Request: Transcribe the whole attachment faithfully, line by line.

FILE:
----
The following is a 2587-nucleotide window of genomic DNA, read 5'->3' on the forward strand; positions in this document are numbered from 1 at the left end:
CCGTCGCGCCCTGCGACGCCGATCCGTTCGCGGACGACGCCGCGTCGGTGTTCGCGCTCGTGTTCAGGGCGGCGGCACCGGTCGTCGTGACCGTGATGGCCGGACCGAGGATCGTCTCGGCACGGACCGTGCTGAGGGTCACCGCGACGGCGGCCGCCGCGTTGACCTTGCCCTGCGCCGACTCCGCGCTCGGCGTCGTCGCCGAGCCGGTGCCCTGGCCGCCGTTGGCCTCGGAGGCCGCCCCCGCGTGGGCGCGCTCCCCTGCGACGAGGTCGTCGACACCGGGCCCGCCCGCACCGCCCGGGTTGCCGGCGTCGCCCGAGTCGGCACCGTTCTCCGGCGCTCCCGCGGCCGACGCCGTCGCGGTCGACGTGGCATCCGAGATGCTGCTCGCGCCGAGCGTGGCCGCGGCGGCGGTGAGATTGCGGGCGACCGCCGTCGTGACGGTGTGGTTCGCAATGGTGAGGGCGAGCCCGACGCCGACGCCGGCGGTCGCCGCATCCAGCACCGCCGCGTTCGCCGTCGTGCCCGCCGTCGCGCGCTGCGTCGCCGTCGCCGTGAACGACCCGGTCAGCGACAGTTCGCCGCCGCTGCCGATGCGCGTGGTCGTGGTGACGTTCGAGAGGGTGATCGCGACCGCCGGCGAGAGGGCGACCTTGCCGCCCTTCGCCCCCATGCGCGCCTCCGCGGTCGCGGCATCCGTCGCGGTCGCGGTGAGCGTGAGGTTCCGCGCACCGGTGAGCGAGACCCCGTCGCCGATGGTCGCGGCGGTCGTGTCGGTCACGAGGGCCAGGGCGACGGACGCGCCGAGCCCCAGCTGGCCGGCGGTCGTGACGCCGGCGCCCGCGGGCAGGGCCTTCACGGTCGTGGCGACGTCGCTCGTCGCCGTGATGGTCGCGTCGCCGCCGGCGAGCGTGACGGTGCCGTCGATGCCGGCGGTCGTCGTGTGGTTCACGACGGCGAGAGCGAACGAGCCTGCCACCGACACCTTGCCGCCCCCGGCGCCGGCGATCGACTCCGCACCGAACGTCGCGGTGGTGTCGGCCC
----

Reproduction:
The following is a 2587-nucleotide window of genomic DNA, read 5'->3' on the forward strand; positions in this document are numbered from 1 at the left end:
CCGTCGCGCCCTGCGACGCCGATCCGTTCGCGGACGACGCCGCGTCGGTGTTCGCGCTCGTGTTCAGGGCGGCGGCACCGGTCGTCGTGACCGTGATGGCCGGACCGAGGATCGTCTCGGCACGGACCGTGCTGAGGGTCACCGCGACGGCGGCCGCCGCGTTGACCTTGCCCTGCGCCGACTCCGCGCTCGGCGTCGTCGCCGAGCCGGTGCCCTGGCCGCCGTTGGCCTCGGAGGCCGCCCCCGCGTGGGCGCGCTCCCCTGCGACGAGGTCGTCGACACCGGGCCCGCCCGCACCGCCCGGGTTGCCGGCGTCGCCCGAGTCGGCACCGTTCTCCGGCGCTCCCGCGGCCGACGCCGTCGCGGTCGACGTGGCATCCGAGATGCTGCTCGCGCCGAGCGTGGCCGCGGCGGCGGTGAGATTGCGGGCGACCGCCGTCGTGACGGTGTGGTTCGCAATGGTGAGGGCGAGCCCGACGCCGACGCCGGCGGTCGCCGCATCCAGCACCGCCGCGTTCGCCGTCGTGCCCGCCGTCGCGCGCTGCGTCGCCGTCGCCGTGAACGACCCGGTCAGCGACAGTTCGCCGCCGCTGCCGATGCGCGTGGTCGTGGTGACGTTCGAGAGGGTGATCGCGACCGCCGGCGAGAGGGCGACCTTGCCGCCCTTCGCCCCCATGCGCGCCTCCGCGGTCGCGGCATCCGTCGCGGTCGCGGTGAGCGTGAGGTTCCGCGCACCGGTGAGCGAGACCCCGTCGCCGATGGTCGCGGCGGTCGTGTCGGTCACGAGGGCCAGGGCGACGGACGCGCCGAGCCCCAGCTGGCCGGCGGTCGTGACGCCGGCGCCCGCGGGCAGGGCCTTCACGGTCGTGGCGACGTCGCTCGTCGCCGTGATGGTCGCGTCGCCGCCGGCGAGCGTGACGGTGCCGTCGATGCCGGCGGTCGTCGTGTGGTTCACGACGGCGAGAGCGAACGAGCCTGCCACCGACACCTTGCCGCCCCCGGCGCCGGCGATCGACTCCGCACCGAACGTCGCGGTGGTGTCGGCCC